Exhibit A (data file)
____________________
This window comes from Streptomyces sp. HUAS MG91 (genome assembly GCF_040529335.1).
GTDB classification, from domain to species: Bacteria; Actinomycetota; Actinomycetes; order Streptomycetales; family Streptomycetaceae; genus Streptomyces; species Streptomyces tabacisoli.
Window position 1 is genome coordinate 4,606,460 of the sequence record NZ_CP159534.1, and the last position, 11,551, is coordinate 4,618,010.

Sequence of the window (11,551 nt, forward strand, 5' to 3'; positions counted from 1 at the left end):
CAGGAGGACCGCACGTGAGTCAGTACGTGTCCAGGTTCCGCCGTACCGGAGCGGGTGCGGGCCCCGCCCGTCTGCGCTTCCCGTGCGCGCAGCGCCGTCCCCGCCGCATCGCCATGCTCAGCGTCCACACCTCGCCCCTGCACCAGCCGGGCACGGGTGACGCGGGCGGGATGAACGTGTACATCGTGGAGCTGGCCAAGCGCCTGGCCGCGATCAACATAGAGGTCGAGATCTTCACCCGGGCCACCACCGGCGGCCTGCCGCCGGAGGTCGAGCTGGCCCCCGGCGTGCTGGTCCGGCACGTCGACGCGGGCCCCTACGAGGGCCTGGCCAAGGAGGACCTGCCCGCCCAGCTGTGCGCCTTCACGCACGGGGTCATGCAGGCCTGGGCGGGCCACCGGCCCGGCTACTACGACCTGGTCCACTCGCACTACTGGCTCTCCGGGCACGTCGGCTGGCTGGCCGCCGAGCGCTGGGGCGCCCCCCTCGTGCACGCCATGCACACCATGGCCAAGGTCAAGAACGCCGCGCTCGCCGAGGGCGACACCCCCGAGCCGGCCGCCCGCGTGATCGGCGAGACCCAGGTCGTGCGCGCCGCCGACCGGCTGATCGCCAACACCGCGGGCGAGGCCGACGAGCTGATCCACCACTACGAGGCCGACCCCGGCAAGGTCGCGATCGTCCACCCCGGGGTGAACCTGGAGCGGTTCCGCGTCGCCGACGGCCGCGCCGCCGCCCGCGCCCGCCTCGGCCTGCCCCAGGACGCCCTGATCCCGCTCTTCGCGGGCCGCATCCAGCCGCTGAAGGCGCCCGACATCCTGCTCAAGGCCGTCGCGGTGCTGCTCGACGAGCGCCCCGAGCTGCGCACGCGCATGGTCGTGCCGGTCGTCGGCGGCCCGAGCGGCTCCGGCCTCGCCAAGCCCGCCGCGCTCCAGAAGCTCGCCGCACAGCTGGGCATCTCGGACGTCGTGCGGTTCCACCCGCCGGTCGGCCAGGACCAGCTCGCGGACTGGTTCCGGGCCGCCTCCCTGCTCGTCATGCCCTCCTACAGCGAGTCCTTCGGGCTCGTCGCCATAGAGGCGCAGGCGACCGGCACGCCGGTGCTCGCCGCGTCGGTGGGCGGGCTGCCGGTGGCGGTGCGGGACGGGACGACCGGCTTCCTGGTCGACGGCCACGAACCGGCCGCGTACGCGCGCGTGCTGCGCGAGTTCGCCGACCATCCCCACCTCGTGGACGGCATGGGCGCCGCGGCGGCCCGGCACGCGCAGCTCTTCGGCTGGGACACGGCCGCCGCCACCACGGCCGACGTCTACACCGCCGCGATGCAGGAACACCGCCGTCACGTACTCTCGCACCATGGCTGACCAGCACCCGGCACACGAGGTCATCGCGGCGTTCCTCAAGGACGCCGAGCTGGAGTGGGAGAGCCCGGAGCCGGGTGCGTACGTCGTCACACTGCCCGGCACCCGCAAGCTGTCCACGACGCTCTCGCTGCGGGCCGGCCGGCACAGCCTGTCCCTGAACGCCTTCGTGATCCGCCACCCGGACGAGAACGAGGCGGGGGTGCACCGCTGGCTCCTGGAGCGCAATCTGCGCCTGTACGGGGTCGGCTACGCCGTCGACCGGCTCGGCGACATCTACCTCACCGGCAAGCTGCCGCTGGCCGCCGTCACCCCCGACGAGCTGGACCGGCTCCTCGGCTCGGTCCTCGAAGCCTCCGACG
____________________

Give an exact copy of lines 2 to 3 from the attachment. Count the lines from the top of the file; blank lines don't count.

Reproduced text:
GTDB classification, from domain to species: Bacteria; Actinomycetota; Actinomycetes; order Streptomycetales; family Streptomycetaceae; genus Streptomyces; species Streptomyces tabacisoli.
Window position 1 is genome coordinate 4,606,460 of the sequence record NZ_CP159534.1, and the last position, 11,551, is coordinate 4,618,010.